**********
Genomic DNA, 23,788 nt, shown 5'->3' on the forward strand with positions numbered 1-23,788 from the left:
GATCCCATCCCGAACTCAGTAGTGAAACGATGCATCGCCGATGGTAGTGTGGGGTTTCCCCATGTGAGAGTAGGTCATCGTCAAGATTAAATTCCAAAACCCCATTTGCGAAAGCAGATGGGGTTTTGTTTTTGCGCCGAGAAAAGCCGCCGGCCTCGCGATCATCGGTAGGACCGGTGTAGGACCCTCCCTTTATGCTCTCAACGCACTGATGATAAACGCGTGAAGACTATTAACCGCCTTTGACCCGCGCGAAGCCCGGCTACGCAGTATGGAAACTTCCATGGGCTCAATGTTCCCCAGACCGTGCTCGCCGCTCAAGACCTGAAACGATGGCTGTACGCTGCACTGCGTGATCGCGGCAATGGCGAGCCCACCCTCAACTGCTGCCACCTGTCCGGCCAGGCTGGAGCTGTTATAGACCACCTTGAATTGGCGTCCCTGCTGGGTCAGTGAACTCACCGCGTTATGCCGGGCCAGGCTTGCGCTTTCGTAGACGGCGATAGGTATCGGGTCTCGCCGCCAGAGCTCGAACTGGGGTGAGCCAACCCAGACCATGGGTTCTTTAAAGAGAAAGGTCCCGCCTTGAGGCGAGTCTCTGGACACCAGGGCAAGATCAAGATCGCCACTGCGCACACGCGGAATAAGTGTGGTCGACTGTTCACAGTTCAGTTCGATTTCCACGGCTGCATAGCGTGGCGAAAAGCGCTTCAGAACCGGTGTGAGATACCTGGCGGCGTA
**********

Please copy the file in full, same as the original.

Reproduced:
Genomic DNA, 23,788 nt, shown 5'->3' on the forward strand with positions numbered 1-23,788 from the left:
GATCCCATCCCGAACTCAGTAGTGAAACGATGCATCGCCGATGGTAGTGTGGGGTTTCCCCATGTGAGAGTAGGTCATCGTCAAGATTAAATTCCAAAACCCCATTTGCGAAAGCAGATGGGGTTTTGTTTTTGCGCCGAGAAAAGCCGCCGGCCTCGCGATCATCGGTAGGACCGGTGTAGGACCCTCCCTTTATGCTCTCAACGCACTGATGATAAACGCGTGAAGACTATTAACCGCCTTTGACCCGCGCGAAGCCCGGCTACGCAGTATGGAAACTTCCATGGGCTCAATGTTCCCCAGACCGTGCTCGCCGCTCAAGACCTGAAACGATGGCTGTACGCTGCACTGCGTGATCGCGGCAATGGCGAGCCCACCCTCAACTGCTGCCACCTGTCCGGCCAGGCTGGAGCTGTTATAGACCACCTTGAATTGGCGTCCCTGCTGGGTCAGTGAACTCACCGCGTTATGCCGGGCCAGGCTTGCGCTTTCGTAGACGGCGATAGGTATCGGGTCTCGCCGCCAGAGCTCGAACTGGGGTGAGCCAACCCAGACCATGGGTTCTTTAAAGAGAAAGGTCCCGCCTTGAGGCGAGTCTCTGGACACCAGGGCAAGATCAAGATCGCCACTGCGCACACGCGGAATAAGTGTGGTCGACTGTTCACAGTTCAGTTCGATTTCCACGGCTGCATAGCGTGGCGAAAAGCGCTTCAGAACCGGTGTGAGATACCTGGCGGCGTA